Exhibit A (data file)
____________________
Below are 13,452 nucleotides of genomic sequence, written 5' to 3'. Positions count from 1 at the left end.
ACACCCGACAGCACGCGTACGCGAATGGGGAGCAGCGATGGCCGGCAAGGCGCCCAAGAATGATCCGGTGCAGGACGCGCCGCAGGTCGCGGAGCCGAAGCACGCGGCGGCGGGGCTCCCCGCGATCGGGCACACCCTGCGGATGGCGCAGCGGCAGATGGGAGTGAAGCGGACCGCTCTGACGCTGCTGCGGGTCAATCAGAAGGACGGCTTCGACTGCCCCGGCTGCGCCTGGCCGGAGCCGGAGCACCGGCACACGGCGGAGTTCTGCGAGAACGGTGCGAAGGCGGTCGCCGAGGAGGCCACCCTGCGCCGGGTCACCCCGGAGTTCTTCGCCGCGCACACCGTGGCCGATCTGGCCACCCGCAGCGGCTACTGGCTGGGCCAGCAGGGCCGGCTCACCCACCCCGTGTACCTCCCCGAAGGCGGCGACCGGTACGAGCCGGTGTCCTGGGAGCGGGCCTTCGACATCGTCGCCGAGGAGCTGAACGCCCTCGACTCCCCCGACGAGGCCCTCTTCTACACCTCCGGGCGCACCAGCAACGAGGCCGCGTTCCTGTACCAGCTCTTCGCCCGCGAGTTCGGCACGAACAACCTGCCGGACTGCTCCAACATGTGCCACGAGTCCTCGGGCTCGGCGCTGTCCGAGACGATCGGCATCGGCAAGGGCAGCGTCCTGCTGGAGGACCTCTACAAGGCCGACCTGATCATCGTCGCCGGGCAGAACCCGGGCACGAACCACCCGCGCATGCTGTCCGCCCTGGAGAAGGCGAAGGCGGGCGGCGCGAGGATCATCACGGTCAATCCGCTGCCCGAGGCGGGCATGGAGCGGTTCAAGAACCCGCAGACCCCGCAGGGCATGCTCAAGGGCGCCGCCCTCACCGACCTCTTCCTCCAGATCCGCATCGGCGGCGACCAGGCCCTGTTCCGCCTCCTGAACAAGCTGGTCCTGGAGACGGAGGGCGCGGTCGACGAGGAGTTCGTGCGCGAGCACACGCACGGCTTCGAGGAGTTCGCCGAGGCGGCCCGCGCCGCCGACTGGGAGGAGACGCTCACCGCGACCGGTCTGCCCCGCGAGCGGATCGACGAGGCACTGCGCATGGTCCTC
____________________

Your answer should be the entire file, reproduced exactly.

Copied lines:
Below are 13,452 nucleotides of genomic sequence, written 5' to 3'. Positions count from 1 at the left end.
ACACCCGACAGCACGCGTACGCGAATGGGGAGCAGCGATGGCCGGCAAGGCGCCCAAGAATGATCCGGTGCAGGACGCGCCGCAGGTCGCGGAGCCGAAGCACGCGGCGGCGGGGCTCCCCGCGATCGGGCACACCCTGCGGATGGCGCAGCGGCAGATGGGAGTGAAGCGGACCGCTCTGACGCTGCTGCGGGTCAATCAGAAGGACGGCTTCGACTGCCCCGGCTGCGCCTGGCCGGAGCCGGAGCACCGGCACACGGCGGAGTTCTGCGAGAACGGTGCGAAGGCGGTCGCCGAGGAGGCCACCCTGCGCCGGGTCACCCCGGAGTTCTTCGCCGCGCACACCGTGGCCGATCTGGCCACCCGCAGCGGCTACTGGCTGGGCCAGCAGGGCCGGCTCACCCACCCCGTGTACCTCCCCGAAGGCGGCGACCGGTACGAGCCGGTGTCCTGGGAGCGGGCCTTCGACATCGTCGCCGAGGAGCTGAACGCCCTCGACTCCCCCGACGAGGCCCTCTTCTACACCTCCGGGCGCACCAGCAACGAGGCCGCGTTCCTGTACCAGCTCTTCGCCCGCGAGTTCGGCACGAACAACCTGCCGGACTGCTCCAACATGTGCCACGAGTCCTCGGGCTCGGCGCTGTCCGAGACGATCGGCATCGGCAAGGGCAGCGTCCTGCTGGAGGACCTCTACAAGGCCGACCTGATCATCGTCGCCGGGCAGAACCCGGGCACGAACCACCCGCGCATGCTGTCCGCCCTGGAGAAGGCGAAGGCGGGCGGCGCGAGGATCATCACGGTCAATCCGCTGCCCGAGGCGGGCATGGAGCGGTTCAAGAACCCGCAGACCCCGCAGGGCATGCTCAAGGGCGCCGCCCTCACCGACCTCTTCCTCCAGATCCGCATCGGCGGCGACCAGGCCCTGTTCCGCCTCCTGAACAAGCTGGTCCTGGAGACGGAGGGCGCGGTCGACGAGGAGTTCGTGCGCGAGCACACGCACGGCTTCGAGGAGTTCGCCGAGGCGGCCCGCGCCGCCGACTGGGAGGAGACGCTCACCGCGACCGGTCTGCCCCGCGAGCGGATCGACGAGGCACTGCGCATGGTCCTC